Go here to check out coverage of the recent panel session I did in New York City at the CMO Club summit. Overall, I enjoyed participating on the panel and want to thank both Pete from the CMO Club for inviting me and the other panelists for the fun debate.
(From left to right, me; Jarvis Cromwell, CMO of StormExchange; and Barry Herstein CMO of PayPal.)
The panel was about career management for CMOs and I was there to provide the “from CMO to CEO” angle. Not surprisingly with a bunch of marketing people, I had trouble getting a word in edgewise. :-)
Here are some of the points that I made which are covered in the blog post:
- Marketing is struggling for relevance. Product and sales groups are very powerful. Marketing gets relegated to a communications role.
- Present yourself as a business person, not a marketing person. Be with a successful company. People will ask you why you stayed so long with a losing company.
- Your job is to make sales easier. Don’t be in the way. Surprisingly it’s very hard to get that alignment.
Overall, I’d make a few additional points of advice to my fellow marketers (while I’ve been a CEO for 4 years I nevertheless still consider myself a marketing guy and probably always will):
- Talk less, listen more. We marketers are a chatty bunch and need to be self-aware.
- Align to the business. Make this a never-ending quest. See point 1 for help in doing it.
- Remember that for the sales VP and the CEO, it really is all about the numbers. It’s easy to preach about long-term investments, brand-values, and other lofty things. Do so once in a while as it’s your role, but do so with care. Choose your battles.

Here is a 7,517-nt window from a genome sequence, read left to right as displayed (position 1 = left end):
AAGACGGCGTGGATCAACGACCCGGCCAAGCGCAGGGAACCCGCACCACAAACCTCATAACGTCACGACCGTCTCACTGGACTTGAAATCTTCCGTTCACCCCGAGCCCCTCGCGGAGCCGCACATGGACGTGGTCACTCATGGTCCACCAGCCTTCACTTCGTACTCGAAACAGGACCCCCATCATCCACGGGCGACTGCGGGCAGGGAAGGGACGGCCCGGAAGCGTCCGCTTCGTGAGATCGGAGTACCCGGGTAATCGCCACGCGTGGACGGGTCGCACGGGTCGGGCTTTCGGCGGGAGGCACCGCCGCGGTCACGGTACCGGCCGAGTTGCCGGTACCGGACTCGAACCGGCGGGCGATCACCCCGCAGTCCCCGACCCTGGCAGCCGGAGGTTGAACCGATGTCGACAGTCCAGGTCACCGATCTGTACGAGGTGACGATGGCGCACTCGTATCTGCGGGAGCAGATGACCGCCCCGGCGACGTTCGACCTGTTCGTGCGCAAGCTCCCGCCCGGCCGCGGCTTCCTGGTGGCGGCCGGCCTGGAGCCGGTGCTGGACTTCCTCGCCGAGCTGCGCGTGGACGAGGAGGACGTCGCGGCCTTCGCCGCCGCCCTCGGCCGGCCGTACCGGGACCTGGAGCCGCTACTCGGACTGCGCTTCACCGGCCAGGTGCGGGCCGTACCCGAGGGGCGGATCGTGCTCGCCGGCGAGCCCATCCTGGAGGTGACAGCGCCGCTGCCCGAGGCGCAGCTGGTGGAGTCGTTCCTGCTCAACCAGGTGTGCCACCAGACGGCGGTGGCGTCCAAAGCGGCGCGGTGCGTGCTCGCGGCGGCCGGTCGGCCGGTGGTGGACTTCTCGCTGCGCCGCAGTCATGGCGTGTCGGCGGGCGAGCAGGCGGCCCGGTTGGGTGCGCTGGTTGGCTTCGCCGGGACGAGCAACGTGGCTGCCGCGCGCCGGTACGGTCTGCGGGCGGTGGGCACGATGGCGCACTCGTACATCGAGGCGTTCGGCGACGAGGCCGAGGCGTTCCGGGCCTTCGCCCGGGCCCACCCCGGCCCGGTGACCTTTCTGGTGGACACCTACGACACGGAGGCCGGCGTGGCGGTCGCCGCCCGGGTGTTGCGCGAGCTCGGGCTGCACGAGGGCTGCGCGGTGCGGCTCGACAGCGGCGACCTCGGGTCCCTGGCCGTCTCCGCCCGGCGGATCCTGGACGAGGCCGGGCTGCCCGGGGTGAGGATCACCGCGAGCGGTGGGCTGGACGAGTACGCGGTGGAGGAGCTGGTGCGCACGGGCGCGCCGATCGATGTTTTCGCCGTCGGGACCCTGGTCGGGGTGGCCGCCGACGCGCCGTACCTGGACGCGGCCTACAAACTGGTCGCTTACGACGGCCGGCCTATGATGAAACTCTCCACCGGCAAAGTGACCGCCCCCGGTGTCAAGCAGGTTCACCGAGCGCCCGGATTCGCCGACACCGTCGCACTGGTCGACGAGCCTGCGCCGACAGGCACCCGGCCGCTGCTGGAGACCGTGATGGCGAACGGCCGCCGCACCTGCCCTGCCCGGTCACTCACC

- Market for your sales force, not for other marketers. Marketing is a self-congratulatory discipline. Lots of campaigns that win awards don’t move the sales needle an inch.
I have one story from the panel that I think contains a rather pointed lesson. It goes like this:
Audience member: I have a question — how many people in this room, panelists included, have ever carried a bag in sales (i.e., had a sales job and sales quota)?
About 10% of the hands go up. Mine is not one of them. But I think the woman’s begging a great question: can you, and how can you — if you’ve never walked a mile in their shoes — support sales? It’s a great topic. I’m ready to riff on it. (My favorite riff is about the poor salesperson who joins marketing or sales operations thinking sales will continue to see him/her as “us” when unbeknownst to them, in the eyes of their former quota-carrying colleagues, they transition from “us” to “them” approximately 10 nanoseconds after renouncing their quota.)
I’m ready to go, thinking this is going to be great.
Moderator: OK, now let’s talk about “the brand called me” in managing your career.
Me: Wait a minute. You, in the audience, where were you headed with that sales question?
Audience member: I was thinking about how we can support sales if we’ve never done sales, and that maybe people would be interested in discussing that?
[Sound of crickets chirping]
Moderator: OK, now let’s talk about “the brand call me”
Don’t get me wrong. I’m a big believer in the whole “brand called me” thing and agree that people should treat themselves as marketable products (from a resume perspective) and establish clear positioning and differentiation. That’s all great.
But isn’t there something wrong when a bunch of marketing people would rather talk about the “brand called me” than sales? Isn’t that part of the problem?
My closing comments on the panel were as follows:
- For career success as a marketer first realize that as CMO you inherently have a dual role: head marketer and e-staff contributor.
- Build a very strong team that you can basically leave alone to run marketing
- Then put your effort into the e-staff contributor role to help you both develop as a business person and contribute to your company’s success.
- And finally, I want to know why only me and the woman dressed in black want to talk about sales. (She’s my bet for the next CEO in the crowd.)